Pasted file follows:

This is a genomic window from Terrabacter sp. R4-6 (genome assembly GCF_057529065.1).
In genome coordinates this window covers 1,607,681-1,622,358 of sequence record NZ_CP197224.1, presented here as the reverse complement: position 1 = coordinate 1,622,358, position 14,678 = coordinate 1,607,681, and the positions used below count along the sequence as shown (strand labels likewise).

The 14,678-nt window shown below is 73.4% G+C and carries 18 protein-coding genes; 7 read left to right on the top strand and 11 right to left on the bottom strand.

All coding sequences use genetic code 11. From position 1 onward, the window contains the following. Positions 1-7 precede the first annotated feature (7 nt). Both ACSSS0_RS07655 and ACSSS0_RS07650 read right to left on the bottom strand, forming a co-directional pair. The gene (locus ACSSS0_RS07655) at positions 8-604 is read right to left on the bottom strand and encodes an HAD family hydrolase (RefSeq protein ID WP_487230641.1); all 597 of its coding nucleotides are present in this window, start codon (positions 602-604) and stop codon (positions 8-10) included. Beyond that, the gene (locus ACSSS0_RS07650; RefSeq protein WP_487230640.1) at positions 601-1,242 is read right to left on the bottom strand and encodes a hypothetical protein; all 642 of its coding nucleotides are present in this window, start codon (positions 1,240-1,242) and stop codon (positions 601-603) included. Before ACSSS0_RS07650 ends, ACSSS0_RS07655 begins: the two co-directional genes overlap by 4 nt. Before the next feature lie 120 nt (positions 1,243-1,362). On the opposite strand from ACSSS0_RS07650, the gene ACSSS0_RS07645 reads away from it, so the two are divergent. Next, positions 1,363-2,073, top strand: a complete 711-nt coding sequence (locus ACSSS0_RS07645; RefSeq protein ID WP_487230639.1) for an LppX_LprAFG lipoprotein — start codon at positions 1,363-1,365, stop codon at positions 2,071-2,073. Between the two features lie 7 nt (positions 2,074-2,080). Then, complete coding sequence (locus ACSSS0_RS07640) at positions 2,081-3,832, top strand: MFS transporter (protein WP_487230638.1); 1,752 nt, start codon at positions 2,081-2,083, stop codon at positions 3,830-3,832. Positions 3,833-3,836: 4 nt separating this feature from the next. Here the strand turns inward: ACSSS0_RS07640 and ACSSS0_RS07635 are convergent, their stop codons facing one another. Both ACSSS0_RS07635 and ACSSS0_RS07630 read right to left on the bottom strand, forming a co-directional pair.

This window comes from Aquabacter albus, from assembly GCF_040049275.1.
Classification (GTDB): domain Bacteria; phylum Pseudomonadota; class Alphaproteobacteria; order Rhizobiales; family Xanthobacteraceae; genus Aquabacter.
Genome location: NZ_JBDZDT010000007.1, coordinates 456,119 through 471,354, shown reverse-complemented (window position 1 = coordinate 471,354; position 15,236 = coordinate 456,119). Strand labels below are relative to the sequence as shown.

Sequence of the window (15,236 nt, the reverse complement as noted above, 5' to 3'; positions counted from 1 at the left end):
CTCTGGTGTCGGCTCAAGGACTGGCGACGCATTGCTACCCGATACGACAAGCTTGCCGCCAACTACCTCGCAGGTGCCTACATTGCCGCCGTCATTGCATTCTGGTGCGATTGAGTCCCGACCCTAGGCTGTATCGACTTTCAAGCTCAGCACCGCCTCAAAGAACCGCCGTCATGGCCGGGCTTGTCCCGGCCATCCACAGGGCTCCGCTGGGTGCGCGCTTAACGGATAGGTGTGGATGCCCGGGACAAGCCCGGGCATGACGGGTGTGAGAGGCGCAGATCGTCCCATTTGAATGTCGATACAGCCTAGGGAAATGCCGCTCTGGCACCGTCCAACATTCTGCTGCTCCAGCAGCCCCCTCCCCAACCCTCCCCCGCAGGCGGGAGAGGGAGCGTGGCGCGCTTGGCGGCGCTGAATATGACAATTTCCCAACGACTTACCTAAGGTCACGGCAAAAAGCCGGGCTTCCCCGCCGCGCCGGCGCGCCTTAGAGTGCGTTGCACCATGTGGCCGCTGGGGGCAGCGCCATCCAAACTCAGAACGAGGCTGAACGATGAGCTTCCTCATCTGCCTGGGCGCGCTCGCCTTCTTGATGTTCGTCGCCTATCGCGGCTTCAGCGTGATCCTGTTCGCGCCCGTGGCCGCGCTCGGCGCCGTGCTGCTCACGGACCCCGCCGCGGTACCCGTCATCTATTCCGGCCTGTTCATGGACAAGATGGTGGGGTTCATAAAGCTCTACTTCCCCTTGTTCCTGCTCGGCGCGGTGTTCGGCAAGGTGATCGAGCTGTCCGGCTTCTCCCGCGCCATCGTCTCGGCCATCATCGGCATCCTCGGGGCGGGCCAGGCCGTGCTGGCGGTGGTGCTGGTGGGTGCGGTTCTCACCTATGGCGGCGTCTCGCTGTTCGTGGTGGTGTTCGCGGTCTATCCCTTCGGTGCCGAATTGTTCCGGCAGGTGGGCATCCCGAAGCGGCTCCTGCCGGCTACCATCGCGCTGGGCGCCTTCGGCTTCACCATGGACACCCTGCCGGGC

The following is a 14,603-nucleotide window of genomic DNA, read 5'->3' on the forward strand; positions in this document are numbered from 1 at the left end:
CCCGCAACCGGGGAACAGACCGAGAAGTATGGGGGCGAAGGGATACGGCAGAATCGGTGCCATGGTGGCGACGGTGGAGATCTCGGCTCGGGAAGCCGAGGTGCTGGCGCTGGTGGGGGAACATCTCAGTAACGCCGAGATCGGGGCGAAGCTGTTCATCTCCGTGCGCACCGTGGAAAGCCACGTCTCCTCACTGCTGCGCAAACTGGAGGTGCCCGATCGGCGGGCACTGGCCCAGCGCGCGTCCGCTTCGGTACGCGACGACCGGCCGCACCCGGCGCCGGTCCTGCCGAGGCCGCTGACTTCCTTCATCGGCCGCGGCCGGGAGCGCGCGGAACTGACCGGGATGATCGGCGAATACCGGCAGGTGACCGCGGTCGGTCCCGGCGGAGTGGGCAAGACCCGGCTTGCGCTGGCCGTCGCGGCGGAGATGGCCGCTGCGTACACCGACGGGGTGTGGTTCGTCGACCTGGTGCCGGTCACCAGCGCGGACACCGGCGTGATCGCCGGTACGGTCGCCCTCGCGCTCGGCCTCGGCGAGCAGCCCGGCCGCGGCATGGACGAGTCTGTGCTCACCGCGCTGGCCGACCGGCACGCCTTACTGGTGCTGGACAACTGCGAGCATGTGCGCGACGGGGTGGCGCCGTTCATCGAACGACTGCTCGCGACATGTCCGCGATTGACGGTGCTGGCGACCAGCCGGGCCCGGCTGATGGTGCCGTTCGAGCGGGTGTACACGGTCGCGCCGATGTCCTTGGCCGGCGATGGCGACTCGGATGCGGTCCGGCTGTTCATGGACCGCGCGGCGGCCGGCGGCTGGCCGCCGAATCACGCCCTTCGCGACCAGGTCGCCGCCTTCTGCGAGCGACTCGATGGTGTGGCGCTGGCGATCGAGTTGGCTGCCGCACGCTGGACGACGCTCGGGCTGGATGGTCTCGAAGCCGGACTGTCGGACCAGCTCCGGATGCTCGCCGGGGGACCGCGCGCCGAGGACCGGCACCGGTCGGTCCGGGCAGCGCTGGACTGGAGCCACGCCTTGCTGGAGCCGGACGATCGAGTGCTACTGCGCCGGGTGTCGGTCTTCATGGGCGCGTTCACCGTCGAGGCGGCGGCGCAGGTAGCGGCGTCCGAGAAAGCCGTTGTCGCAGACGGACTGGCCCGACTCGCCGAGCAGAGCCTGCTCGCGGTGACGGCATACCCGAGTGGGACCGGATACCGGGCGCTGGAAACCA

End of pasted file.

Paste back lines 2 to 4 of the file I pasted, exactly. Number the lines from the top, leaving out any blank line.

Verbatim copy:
In genome coordinates this window covers 1,607,681-1,622,358 of sequence record NZ_CP197224.1, presented here as the reverse complement: position 1 = coordinate 1,622,358, position 14,678 = coordinate 1,607,681, and the positions used below count along the sequence as shown (strand labels likewise).

The 14,678-nt window shown below is 73.4% G+C and carries 18 protein-coding genes; 7 read left to right on the top strand and 11 right to left on the bottom strand.

All coding sequences use genetic code 11. From position 1 onward, the window contains the following. Positions 1-7 precede the first annotated feature (7 nt). Both ACSSS0_RS07655 and ACSSS0_RS07650 read right to left on the bottom strand, forming a co-directional pair. The gene (locus ACSSS0_RS07655) at positions 8-604 is read right to left on the bottom strand and encodes an HAD family hydrolase (RefSeq protein ID WP_487230641.1); all 597 of its coding nucleotides are present in this window, start codon (positions 602-604) and stop codon (positions 8-10) included. Beyond that, the gene (locus ACSSS0_RS07650; RefSeq protein WP_487230640.1) at positions 601-1,242 is read right to left on the bottom strand and encodes a hypothetical protein; all 642 of its coding nucleotides are present in this window, start codon (positions 1,240-1,242) and stop codon (positions 601-603) included. Before ACSSS0_RS07650 ends, ACSSS0_RS07655 begins: the two co-directional genes overlap by 4 nt. Before the next feature lie 120 nt (positions 1,243-1,362). On the opposite strand from ACSSS0_RS07650, the gene ACSSS0_RS07645 reads away from it, so the two are divergent. Next, positions 1,363-2,073, top strand: a complete 711-nt coding sequence (locus ACSSS0_RS07645; RefSeq protein ID WP_487230639.1) for an LppX_LprAFG lipoprotein — start codon at positions 1,363-1,365, stop codon at positions 2,071-2,073. Between the two features lie 7 nt (positions 2,074-2,080). Then, complete coding sequence (locus ACSSS0_RS07640) at positions 2,081-3,832, top strand: MFS transporter (protein WP_487230638.1); 1,752 nt, start codon at positions 2,081-2,083, stop codon at positions 3,830-3,832. Positions 3,833-3,836: 4 nt separating this feature from the next. Here the strand turns inward: ACSSS0_RS07640 and ACSSS0_RS07635 are convergent, their stop codons facing one another. Both ACSSS0_RS07635 and ACSSS0_RS07630 read right to left on the bottom strand, forming a co-directional pair.